Glowing tattoos could signal food spoilage

Tattoos are usually considered a form of personal expression, but a team of researchers in Europe have created what they’re say is world’s first light-emitting tattoo based on organic light emitting diode (OLED) screen technology that could serve as a visible warning about potential health issues or even to warn if food has passed its expiry date.

As we all know tattoos are mostly used to show just how much people love their moms, according to the article in Gizmodo. But there’s also a precedent for tattoos being used as a medical tool. Cancer patients undergoing radiation therapy who are tattooed with small dots used as reference marks, for precisely targeting the machines used for treatments during repeat sessions, is one example.

In a recently published paper in the Advanced Electronic Materials journal, “Ultrathin, Ultra?Conformable, and Free?Standing Tattooable Organic Light?Emitting Diodes” scientists from University College London in the UK and the Italian Institute of Technology detail how their new approach to tattoos relies on the same OLED technology featured in devices like more recent iPhones. The flexibility of an OLED display is important for this application given human skin (or most perishable food) is pliable.

The light-emitting tattoos, made from an extremely thin layer of an electroluminescent polymer, glow when a charge is applied. They measure just 2.3-micrometers thick, which, according to the researchers, is about one-third the diameter of a red blood cell. The polymer layer is then sandwiched between a pair of electrodes and sits on top of an insulating layer. This is bonded to temporary tattoo paper through an inexpensive printing process which, says the research team, is scalable too.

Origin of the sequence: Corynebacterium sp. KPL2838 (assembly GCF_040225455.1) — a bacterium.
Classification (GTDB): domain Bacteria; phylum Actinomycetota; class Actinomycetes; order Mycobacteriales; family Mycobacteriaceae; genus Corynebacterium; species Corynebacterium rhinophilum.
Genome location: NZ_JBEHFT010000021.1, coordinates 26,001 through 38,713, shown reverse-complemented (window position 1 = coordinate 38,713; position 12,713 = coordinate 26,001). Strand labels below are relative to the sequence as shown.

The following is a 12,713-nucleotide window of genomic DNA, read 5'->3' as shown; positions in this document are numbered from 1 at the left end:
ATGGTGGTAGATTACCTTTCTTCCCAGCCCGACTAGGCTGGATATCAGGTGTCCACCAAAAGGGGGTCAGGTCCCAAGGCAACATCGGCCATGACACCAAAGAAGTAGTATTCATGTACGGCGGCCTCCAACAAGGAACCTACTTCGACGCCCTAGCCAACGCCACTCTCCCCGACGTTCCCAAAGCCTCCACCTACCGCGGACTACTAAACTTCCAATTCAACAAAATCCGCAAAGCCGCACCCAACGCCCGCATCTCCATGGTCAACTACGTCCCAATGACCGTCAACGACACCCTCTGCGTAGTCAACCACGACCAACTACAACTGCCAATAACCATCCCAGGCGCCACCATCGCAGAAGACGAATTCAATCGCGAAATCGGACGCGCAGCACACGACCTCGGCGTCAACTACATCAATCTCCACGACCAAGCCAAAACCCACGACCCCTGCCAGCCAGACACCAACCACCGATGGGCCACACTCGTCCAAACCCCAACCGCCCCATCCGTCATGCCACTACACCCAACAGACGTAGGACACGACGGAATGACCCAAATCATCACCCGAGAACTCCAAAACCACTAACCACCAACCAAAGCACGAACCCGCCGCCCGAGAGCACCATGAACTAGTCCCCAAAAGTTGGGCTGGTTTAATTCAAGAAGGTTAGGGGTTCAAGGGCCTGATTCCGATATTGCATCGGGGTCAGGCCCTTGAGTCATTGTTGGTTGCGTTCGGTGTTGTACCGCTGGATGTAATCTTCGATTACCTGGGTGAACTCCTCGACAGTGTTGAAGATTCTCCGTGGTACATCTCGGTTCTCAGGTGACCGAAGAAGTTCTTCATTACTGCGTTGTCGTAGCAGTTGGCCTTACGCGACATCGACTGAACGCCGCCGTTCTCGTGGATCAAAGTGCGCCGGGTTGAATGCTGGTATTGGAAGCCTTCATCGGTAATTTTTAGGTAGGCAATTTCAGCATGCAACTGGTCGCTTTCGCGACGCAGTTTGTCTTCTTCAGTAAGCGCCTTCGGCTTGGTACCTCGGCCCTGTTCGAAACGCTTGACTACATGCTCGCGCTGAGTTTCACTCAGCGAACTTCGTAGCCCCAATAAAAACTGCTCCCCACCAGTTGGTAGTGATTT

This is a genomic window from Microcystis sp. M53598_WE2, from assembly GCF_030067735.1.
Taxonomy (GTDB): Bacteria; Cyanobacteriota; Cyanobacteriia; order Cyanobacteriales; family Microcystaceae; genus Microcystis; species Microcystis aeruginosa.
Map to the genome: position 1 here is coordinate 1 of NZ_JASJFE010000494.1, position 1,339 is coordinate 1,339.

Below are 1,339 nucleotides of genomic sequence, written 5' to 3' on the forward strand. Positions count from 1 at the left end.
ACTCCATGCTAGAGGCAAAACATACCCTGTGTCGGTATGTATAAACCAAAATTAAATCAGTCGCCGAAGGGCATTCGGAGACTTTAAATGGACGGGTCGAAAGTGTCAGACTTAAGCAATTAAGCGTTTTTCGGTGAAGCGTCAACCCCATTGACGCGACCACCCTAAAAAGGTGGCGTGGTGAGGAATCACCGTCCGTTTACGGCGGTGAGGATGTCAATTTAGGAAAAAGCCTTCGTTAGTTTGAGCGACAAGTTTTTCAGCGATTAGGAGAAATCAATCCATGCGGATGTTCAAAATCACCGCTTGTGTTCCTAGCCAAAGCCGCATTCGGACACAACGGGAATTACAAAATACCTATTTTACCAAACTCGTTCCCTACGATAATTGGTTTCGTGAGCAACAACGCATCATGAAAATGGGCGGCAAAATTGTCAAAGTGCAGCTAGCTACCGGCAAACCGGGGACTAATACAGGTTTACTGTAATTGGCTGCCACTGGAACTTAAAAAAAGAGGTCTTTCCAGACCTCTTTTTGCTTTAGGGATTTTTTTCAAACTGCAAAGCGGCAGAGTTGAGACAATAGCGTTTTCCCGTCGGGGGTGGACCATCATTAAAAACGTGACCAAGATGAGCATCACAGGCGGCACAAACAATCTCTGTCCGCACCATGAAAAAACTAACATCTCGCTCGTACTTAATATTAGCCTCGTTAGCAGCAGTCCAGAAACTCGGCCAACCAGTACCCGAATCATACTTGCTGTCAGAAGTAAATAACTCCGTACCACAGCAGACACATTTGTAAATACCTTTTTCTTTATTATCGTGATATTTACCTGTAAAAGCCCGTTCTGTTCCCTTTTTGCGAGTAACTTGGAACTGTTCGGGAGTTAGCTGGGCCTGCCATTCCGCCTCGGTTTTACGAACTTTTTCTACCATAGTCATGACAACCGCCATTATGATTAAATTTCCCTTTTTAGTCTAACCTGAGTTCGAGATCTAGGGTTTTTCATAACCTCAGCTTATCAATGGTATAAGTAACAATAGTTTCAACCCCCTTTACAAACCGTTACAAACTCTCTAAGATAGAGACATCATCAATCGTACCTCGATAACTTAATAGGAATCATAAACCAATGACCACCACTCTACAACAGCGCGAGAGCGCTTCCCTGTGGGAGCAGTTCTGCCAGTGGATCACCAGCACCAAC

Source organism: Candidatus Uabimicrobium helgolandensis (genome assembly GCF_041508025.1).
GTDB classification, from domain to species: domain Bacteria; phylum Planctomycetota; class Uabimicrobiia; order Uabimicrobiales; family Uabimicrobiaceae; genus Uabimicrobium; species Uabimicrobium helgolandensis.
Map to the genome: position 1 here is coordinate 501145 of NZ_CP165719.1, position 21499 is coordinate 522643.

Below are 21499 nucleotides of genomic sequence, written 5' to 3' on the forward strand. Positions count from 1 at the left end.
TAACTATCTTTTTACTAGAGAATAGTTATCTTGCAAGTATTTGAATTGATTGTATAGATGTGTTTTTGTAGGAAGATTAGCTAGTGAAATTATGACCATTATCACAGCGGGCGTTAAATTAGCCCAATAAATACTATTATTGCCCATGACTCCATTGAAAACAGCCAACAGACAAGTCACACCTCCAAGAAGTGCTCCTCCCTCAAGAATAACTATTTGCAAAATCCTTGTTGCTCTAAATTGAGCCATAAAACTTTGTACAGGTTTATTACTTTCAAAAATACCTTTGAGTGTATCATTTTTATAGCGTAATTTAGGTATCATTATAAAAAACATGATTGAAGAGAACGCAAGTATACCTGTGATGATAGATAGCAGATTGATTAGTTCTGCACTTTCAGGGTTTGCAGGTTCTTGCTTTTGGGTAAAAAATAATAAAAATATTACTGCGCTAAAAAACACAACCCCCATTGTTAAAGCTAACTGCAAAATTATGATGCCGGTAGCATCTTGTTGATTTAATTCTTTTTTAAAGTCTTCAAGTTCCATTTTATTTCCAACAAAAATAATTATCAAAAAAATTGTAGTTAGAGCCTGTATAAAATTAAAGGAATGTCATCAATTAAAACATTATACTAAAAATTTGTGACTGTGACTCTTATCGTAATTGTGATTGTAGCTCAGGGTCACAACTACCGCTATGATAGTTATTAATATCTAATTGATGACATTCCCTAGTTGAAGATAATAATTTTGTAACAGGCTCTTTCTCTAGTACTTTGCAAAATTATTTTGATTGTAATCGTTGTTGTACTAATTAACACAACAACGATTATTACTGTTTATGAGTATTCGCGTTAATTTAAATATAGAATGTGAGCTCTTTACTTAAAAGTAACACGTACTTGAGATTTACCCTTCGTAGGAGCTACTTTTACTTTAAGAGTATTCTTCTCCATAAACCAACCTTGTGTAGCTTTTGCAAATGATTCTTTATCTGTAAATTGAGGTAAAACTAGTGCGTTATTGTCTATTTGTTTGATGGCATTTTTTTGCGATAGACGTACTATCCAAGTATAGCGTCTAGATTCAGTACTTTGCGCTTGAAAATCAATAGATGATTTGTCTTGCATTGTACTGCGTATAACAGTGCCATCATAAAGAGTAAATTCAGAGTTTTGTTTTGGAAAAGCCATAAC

Tattoos can be applied to surfaces using the same simple wet transfer process that temporary tattoos use and can be easily washed off when no longer needed or wanted using soap and water. With a current applied the OLED tattoos in their current form simply glow green, but eventually could produce any colour, using the same RGB approach that OLED screens use.

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However, while the researchers see great potential for the tattoos as a medical tool, or they could start flashing when an athlete needs to rehydrate. From a packaging perspective they would change colour when applied to certain foods which change moisture content when close to spoiling. So far this is a technology under development, but it has been applied to a plastic bottle, an orange and some paper packaging.  Applying the tattoos to fruit to signal when it is past its expiry date is a particular target development area.

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